At the optimum, slope of the indifference curve equals slope of the budget constraint:

B

Joey can afford C and D, but A is on a higher indifference curve.

C

marginal value of fish (in terms of mangos)

D 150

300

Quantity of Fish

THE THEORY OF CONSUMER CHOICE

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The Effects of an Increase in Income

600

price of fish (in terms of mangos)

A

150

300

Quantity of Fish

THE THEORY OF CONSUMER CHOICE

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3

Inferior vs. normal goods  An increase in income increases the quantity

An increase in income shifts the budget constraint outward.

demanded of normal goods and reduces the quantity demanded of inferior goods.

 Suppose fish is a normal good but mangos are an inferior good.

B A

 Use a diagram to show the effects of an increase in income on Joey’s optimal bundle of fish and mangos. Quantity of Fish

THE THEORY OF CONSUMER CHOICE

Consumer optimization is another example of “thinking at the margin.”

1200

ACTIVE LEARNING

Quantity of Mangos

If both goods are “normal,” Joey buys more of each.

Quantity of Mangos

MRS = PF/PM

A

600

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THE THEORY OF CONSUMER CHOICE

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ACTIVE LEARNING

Answers

The Effects of a Price Change

3

Quantity of Mangos

Quantity of Mangos

Initially, PF = P40

If mangos are inferior, the new optimum will contain fewer mangos.

1200

PM = P10

A

PF falls to P20 budget constraint rotates outward, Joey buys more fish and fewer mangos.

B

initial optimum new optimum

600 500

150 Quantity of Fish

25

Quantity of Fish 26

THE THEORY OF CONSUMER CHOICE

The Income and Substitution Effects Initial optimum at A.

A fall in the price of fish has two effects on Joey’s optimal consumption of both goods.

 Income effect

Quantity of Mangos

In this example, the net effect on mangos is negative.

PF falls.

A fall in PF boosts the purchasing power of Joey’s income, allows him to buy more mangos and more fish.

Substitution effect: from A to B, buy more fish and fewer mangos.

 Substitution effect A fall in PF makes mangos more expensive relative to fish, causes Joey to buy fewer mangos & more fish.

A C B

Income effect: from B to C, buy more of both goods.

Notice: The net effect on mangos is ambiguous. THE THEORY OF CONSUMER CHOICE

600 350

The Income and Substitution Effects

ACTIVE LEARNING

300

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4

Quantity of Fish

ACTIVE LEARNING

The substitution effect in two cases

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THE THEORY OF CONSUMER CHOICE

4

Answers ButInthe substitution effect is bigger substitutes both graphs, the relative pricefor changes bythan the complements. same amount.

Do you think the substitution effect would be bigger for substitutes or complements?

Quantity of Pepsi

 Draw an indifference curve for Coke and Pepsi,

Quantity of hot dog buns

and, on a separate graph, one for hot dogs and hot dog buns. A

 On each graph, show the effects of a relative price change (keeping the consumer on the initial indifference curve).

A B

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Quantity of Coke

B

Quantity of hot dogs

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Deriving Joey’s Demand Curve for Fish

Application 1: Giffen Goods  Do all goods obey the Law of Demand?

WhenPP P40, Joey demands 150 fish. B:A:When ==P20, Joey demands 350 fish. FF Quantity of Mangos

 Suppose the goods are potatoes and meat,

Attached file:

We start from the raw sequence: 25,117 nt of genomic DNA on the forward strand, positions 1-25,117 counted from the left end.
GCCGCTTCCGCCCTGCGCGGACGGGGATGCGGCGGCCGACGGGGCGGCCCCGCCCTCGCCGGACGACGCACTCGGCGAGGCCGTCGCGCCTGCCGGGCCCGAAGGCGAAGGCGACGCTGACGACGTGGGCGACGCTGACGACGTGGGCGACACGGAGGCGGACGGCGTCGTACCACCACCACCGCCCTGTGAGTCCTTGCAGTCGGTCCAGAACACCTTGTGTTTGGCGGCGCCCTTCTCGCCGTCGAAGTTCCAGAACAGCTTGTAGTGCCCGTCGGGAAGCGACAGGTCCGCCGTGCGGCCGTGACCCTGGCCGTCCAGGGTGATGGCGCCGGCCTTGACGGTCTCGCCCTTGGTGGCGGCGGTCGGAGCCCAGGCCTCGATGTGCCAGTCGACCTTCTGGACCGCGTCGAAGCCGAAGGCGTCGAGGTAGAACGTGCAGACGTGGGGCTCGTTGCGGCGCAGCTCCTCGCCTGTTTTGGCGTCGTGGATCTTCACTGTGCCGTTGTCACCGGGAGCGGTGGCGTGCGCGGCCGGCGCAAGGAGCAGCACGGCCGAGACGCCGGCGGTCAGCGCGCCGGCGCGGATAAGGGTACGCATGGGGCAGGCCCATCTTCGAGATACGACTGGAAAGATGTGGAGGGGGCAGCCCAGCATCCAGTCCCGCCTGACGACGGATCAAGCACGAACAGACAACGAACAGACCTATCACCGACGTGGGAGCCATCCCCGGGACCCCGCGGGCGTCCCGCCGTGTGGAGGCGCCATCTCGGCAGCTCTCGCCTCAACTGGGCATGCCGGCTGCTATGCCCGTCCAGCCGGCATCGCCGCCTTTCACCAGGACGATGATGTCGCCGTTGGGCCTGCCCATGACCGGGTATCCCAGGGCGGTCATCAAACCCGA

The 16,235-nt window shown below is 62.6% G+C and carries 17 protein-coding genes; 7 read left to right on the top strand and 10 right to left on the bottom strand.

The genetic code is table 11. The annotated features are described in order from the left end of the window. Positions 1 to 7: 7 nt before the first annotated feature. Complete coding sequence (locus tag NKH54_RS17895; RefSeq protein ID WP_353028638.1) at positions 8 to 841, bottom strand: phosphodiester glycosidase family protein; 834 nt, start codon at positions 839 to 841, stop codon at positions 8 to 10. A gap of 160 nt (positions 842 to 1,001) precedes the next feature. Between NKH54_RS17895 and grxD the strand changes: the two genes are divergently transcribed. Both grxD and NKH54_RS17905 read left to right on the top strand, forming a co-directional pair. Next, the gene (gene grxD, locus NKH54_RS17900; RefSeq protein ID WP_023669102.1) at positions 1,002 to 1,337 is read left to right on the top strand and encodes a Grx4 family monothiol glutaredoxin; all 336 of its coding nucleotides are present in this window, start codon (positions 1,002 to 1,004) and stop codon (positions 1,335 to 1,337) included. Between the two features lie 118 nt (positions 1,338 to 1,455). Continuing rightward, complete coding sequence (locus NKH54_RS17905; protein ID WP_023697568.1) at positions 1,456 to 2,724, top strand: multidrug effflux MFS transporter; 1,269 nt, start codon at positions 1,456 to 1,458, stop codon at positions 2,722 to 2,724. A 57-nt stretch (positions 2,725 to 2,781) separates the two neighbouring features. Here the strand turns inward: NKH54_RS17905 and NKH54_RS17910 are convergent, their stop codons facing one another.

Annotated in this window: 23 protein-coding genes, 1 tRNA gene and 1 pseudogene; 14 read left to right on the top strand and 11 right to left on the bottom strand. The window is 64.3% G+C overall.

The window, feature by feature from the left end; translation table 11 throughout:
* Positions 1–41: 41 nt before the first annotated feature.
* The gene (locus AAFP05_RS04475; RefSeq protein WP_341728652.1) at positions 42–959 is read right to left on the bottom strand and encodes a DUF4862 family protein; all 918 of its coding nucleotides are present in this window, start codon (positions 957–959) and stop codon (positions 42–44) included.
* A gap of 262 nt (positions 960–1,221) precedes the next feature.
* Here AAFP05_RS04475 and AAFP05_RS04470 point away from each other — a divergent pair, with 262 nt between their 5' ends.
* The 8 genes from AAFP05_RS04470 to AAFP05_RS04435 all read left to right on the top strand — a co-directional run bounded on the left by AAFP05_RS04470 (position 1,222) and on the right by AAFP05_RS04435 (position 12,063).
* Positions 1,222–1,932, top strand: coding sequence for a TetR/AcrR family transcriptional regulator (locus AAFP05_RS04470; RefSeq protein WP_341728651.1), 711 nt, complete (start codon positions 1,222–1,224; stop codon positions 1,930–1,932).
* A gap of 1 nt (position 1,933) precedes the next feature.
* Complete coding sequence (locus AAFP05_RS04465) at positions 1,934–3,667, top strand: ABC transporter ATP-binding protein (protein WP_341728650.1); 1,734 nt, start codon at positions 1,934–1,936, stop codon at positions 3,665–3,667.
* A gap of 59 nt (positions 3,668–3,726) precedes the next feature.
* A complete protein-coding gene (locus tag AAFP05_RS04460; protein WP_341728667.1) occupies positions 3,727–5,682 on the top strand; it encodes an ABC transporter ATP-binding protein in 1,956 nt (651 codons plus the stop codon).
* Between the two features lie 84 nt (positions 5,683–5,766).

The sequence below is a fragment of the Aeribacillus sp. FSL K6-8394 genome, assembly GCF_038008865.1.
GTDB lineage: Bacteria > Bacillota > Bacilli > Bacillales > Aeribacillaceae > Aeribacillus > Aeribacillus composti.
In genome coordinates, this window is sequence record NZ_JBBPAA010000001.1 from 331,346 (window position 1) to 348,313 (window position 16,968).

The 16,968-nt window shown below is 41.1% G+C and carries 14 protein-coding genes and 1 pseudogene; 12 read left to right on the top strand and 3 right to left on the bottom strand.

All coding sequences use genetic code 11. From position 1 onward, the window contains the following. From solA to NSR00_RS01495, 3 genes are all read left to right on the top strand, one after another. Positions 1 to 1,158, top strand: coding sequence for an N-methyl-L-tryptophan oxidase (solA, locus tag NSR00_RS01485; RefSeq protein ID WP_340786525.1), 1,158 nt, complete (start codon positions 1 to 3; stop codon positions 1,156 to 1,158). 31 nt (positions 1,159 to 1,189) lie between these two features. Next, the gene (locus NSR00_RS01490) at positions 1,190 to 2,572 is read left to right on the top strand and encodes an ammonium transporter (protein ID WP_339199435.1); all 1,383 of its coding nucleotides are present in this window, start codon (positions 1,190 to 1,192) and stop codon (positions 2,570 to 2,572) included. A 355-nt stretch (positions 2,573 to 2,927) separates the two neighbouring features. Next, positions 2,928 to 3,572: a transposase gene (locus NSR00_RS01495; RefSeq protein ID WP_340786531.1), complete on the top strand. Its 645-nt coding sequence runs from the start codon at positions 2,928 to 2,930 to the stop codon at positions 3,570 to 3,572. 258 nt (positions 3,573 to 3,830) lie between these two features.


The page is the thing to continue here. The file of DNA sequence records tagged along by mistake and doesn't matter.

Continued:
Price of Fish

A

P4 0

and potatoes are an inferior good.

A

B B

P2 0

150

 If price of potatoes rises,  substitution effect: buy less potatoes  income effect: buy more potatoes  If income effect > substitution effect,

350

Quantity of Fish

then potatoes are a Giffen good, a good for which an increase in price raises the quantity demanded.

DFish 150

350

Quantity of Fish 31

Application 1: Giffen Goods

THE THEORY OF CONSUMER CHOICE

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CONCLUSION:

Do People Really Think This Way?  People do not make spending decisions by writing down their budget constraints and indifference curves.

 Yet, they try to make the choices that maximize their satisfaction given their limited resources.

 The theory in this chapter is only intended as a metaphor for how consumers make decisions.

 It explains consumer behavior fairly well in many situations and provides the basis for more advanced economic analysis. THE THEORY OF CONSUMER CHOICE

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THE THEORY OF CONSUMER CHOICE

CHAPTER SUMMARY

CHAPTER SUMMARY

 A consumer’s budget constraint shows the

 A consumer’s indifference curves represent her

possible combinations of different goods she can buy given her income and the prices of the goods. The slope of the budget constraint equals the relative price of the goods.

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preferences. An indifference curve shows all the bundles that give the consumer a certain level of happiness. The consumer prefers points on higher indifference curves to points on lower ones.

 An increase in income shifts the budget constraint

 The slope of an indifference curve at any point is the marginal rate of substitution – the rate at which the consumer is willing to trade one good for the other.

outward. A change in the price of one of the goods pivots the budget constraint. 47

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CHAPTER SUMMARY

CHAPTER SUMMARY

 The consumer optimizes by choosing the point on

 The income effect is the change in consumption that arises because a lower price makes the consumer better off. It is represented by a movement from a lower indifference curve to a higher one.

her budget constraint that lies on the highest indifference curve. At this point, the marginal rate of substitution equals the relative price of the two goods.

 The substitution effect is the change that arises

 When the price of a good falls, the impact on the consumer’s choices can be broken down into two effects, an income effect and a substitution effect.

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because a price change encourages greater consumption of the good that has become relatively cheaper. It is represented by a movement along an indifference curve.

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CHAPTER SUMMARY  The theory of consumer choice can be applied in many situations. It can explain why demand curves can potentially slope upward, why higher wages could either increase or decrease labor supply, and why higher interest rates could either increase or decrease saving.

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Consumer Choice